Love, what is it good for? A Pleasure Cruise
Lovers will walk the beach and feed each other chocolate covered strawberries. Others will be clawing their own eyes out in a gloomy room with cats and very loud music.
After a serious break-up, Valentine’s Day seems like an eerie trumpet call in a lost battlefield, and I’m fresh off of a long tour.
Sure it’s nice to have a day when love makes the world go round, but the idea of romantic bliss is about as attractive as a cold pizza. Love costs more than a box of chocolates and a dinner at Olive Garden. Love is the cherry on top to the hard-work it requires.
I have spent 1,226 Valentines Days with a girl recently. A few hundred of those days were unforgettable, others might have been days I can live without, but combined, it was what romantic trips are all about.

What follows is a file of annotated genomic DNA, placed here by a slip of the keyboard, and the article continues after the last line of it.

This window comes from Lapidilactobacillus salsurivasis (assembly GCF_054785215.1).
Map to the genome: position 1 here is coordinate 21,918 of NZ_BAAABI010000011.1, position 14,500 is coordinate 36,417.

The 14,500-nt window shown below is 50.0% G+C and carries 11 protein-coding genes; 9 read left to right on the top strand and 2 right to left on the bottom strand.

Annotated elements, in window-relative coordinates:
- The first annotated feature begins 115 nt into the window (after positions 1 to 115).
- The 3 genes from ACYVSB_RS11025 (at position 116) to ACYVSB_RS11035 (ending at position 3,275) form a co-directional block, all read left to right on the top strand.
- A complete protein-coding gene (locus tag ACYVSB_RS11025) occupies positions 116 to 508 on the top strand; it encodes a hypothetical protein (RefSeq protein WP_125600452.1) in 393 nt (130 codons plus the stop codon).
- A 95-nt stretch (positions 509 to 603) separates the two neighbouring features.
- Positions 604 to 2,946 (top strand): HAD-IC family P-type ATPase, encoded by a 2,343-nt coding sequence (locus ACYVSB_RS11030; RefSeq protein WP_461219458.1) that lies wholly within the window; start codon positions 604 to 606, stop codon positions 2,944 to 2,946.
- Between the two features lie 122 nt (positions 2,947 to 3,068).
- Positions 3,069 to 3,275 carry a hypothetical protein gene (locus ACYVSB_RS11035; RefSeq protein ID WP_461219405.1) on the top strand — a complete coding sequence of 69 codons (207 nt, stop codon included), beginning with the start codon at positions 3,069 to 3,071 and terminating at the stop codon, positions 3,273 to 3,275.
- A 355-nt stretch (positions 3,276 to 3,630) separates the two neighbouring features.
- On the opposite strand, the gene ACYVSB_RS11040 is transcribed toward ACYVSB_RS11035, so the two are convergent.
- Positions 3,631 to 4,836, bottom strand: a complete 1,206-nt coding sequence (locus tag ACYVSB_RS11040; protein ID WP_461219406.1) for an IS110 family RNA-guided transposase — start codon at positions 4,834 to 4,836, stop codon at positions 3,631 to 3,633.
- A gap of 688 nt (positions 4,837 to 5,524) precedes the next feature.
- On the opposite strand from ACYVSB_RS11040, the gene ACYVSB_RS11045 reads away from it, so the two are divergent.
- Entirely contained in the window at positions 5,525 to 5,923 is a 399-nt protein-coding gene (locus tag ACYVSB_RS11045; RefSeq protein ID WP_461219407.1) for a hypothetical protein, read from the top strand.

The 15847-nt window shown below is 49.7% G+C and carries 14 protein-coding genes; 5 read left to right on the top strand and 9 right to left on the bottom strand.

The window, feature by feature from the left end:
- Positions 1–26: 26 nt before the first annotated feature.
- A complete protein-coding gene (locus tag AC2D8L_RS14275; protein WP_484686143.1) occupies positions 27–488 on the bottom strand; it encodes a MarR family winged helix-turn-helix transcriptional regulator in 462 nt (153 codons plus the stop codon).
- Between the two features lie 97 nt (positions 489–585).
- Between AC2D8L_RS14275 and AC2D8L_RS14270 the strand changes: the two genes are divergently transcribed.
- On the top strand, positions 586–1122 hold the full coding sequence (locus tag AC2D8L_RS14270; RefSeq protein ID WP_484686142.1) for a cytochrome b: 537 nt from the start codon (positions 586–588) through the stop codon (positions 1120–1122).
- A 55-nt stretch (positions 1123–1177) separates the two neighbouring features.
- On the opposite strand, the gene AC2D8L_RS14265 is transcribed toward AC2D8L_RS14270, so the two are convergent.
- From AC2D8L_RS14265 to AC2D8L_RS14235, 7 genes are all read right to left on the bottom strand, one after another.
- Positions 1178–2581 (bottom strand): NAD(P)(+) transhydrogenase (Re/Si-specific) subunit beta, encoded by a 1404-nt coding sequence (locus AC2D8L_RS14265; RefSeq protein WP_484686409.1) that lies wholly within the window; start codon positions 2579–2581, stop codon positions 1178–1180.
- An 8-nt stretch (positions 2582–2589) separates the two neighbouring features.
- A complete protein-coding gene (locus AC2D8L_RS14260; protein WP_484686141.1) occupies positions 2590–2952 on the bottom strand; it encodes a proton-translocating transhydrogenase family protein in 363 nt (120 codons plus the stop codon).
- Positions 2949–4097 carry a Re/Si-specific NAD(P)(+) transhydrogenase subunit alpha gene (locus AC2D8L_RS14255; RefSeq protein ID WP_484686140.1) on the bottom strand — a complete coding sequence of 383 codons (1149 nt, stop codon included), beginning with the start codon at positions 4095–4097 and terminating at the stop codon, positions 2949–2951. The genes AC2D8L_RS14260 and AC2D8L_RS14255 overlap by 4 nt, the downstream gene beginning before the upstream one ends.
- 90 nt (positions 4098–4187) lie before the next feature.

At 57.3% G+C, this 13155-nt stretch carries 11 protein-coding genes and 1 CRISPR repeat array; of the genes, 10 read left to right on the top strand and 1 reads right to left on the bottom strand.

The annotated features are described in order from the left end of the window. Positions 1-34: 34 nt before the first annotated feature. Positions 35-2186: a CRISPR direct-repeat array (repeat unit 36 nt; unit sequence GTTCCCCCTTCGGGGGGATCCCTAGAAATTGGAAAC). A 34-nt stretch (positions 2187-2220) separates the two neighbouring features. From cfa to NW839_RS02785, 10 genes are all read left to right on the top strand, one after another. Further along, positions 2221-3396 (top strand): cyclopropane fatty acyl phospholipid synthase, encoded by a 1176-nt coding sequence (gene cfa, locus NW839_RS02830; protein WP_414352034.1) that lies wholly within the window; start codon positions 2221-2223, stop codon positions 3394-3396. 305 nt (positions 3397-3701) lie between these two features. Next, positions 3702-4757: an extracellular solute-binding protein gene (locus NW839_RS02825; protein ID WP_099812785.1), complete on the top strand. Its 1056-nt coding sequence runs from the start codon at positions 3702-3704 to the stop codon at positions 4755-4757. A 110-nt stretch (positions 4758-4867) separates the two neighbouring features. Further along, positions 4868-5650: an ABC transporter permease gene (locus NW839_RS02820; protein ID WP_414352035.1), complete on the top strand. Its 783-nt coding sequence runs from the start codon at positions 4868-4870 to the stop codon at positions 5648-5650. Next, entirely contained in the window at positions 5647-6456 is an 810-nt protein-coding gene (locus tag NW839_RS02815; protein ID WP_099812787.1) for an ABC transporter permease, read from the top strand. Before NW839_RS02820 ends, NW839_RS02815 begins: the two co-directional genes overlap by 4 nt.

The frenzy of dopamine in the brain when you first meet your (future) love is nothing short of addictive, like a new drug in a foreign country. But like any drug that loses its potency after long-time use, breaking up with a once-committed love is like taking that first step toward sobriety.
So what is Valentine’s Day to a recovering love-addict? I can’t answer that, but hope for the best and expect the worst.
Here are my suggestions for love birds:
Don’t waste your money on balloons, chocolates, and please, no Teddy Bears.
Don’t fall for the mushy crap.
For your first date, take your partner to a shooting range for Valentine’s Day and demolish some watermelons.
- Have some real fun and leave the fairy tale stuff for high school kids.